Ray Lucas is an NFL veteran who played for the Jets, Ravens, Dolphins and Patriots. In ’03, physical injuries ended his impressive 7-year career – an event that heightened his already high tolerance to painkillers and depression meds and resulted in full-blown addiction. Eventually Ray was taking more than 100 pills and 19 different medications per month, a mix of OxyContin, Percocets, Roxys and others. He was losing his family and was on the brink of suicide.
Today, Ray Lucas has been clean and sober for nearly two years. He’s a wonderful family man, a respected studio analyst for SportsNet New York and a spokesman for opiod addicts.
Ray Lucas is a prime example of Believable Hope.
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I’m a big advocate for the 12-Step program; it helped me, and countless others that I’ve in turn helped see through to recovery. Ray has spoken publically about his treatment experience, and how the 12-Step program didn’t work for him. “What worked for me, might not work for you. The fact that you’re trying to get help, that’s the biggest step in the world.” And he’s so right.
The driving factors for Ray were his wife (his “angel and rock”) and kids. “Being a father and husband,” he says. Plain and simple. His family, along with his experience at a residential rehabilitation facility, brought him back to life and gave him the Believable Hope he needed to “feel reborn.” And while I firmly believe the 12-Step program can lead one to lifelong sobriety… as long as you can find Believable Hope, hope that is real and leads to actual, positive change… you’re golden.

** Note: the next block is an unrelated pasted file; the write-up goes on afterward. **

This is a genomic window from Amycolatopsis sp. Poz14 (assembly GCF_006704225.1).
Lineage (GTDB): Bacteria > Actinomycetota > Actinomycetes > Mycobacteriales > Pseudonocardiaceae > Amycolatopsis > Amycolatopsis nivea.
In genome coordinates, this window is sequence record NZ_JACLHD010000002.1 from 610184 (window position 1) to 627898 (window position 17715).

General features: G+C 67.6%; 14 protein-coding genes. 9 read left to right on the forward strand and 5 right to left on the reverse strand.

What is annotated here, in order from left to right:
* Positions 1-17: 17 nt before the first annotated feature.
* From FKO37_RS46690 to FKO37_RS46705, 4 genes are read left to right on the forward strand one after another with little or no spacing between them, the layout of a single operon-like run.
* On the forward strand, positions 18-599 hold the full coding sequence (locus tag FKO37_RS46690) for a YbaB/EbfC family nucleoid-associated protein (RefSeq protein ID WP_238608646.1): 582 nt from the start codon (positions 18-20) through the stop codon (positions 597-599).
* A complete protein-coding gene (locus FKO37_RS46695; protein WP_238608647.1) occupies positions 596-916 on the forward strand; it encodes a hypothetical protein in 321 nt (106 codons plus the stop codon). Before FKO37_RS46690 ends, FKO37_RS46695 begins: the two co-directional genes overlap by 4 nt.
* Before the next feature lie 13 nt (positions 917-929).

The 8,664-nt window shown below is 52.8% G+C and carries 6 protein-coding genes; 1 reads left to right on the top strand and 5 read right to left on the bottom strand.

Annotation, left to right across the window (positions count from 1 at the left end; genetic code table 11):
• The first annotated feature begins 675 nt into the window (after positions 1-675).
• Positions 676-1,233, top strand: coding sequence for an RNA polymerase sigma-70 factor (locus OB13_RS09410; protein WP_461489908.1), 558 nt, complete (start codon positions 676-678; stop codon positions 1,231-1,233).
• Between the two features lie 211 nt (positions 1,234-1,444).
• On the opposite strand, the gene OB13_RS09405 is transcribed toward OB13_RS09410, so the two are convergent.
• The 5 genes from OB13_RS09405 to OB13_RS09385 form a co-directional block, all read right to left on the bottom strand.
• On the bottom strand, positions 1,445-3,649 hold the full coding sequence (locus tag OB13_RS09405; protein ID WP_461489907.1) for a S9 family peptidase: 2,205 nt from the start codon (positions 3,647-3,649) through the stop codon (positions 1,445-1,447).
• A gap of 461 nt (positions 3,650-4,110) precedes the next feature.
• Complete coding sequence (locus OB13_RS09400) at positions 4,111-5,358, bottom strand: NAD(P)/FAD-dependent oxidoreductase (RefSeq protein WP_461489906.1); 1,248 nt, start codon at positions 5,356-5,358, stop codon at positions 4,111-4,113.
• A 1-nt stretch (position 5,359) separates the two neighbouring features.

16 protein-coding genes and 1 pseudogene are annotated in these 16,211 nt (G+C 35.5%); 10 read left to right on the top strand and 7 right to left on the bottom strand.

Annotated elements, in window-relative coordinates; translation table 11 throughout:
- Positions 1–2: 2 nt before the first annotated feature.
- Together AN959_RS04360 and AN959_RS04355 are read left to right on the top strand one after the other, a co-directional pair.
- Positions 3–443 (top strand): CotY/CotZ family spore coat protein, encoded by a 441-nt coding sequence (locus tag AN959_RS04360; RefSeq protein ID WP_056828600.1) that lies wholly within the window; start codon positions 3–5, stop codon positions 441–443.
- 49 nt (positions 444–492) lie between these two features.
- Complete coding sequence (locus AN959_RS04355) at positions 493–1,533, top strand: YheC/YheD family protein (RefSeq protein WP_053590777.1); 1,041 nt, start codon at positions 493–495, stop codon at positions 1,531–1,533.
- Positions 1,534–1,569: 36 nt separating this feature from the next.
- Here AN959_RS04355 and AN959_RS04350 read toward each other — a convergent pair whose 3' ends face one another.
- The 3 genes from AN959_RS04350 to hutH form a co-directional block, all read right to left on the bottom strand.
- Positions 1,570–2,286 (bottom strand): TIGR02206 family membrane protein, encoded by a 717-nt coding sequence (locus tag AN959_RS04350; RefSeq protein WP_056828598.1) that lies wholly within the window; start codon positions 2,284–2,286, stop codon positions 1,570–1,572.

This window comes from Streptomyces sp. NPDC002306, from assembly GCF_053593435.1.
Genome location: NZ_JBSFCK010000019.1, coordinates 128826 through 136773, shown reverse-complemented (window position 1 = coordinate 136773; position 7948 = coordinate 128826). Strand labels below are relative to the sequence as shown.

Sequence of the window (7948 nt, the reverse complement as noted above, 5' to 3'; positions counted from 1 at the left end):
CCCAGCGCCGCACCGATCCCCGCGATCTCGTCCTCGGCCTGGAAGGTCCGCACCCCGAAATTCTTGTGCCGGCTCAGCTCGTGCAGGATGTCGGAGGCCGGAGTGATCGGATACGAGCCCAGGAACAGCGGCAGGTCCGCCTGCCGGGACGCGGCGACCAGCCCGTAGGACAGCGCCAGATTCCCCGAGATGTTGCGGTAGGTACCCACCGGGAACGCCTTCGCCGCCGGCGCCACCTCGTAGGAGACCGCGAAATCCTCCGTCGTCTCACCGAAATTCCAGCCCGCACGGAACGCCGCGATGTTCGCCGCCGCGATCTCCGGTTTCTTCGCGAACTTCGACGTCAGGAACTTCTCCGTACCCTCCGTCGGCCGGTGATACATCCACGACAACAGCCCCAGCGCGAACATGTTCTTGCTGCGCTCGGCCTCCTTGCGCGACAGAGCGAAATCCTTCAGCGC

During his time in rehab, Ray posted personal, raw accounts on his Facebook page. He described his daily experiences and opened up about his addiction. He was hesitant to do so at first, but soon realized his voice was helping others fighting similar battles find the hope they needed.
“When you receive the gift of sobriety, if you don’t give it back, you don’t get to keep it. It’s a sin not to share success stories, because a lot of people don’t think they can do it. I tell my story because I know there’s somebody out there like me, that is in the hole, in the deep depression, and he thinks there’s no way out. “
Athletes (and anyone active, for that matter) it is so important that you know the side effects and risks of any pain medication prescribed to you. If information isn’t given to you, ask. As Ray says, injuries are inevitable when your job or hobby requires you to be physical. Awareness and education is key. Ray is proof that addiction can take you to hell and back, but you have all the power in the world to reclaim your life, then help others find hope.
Source: The Fix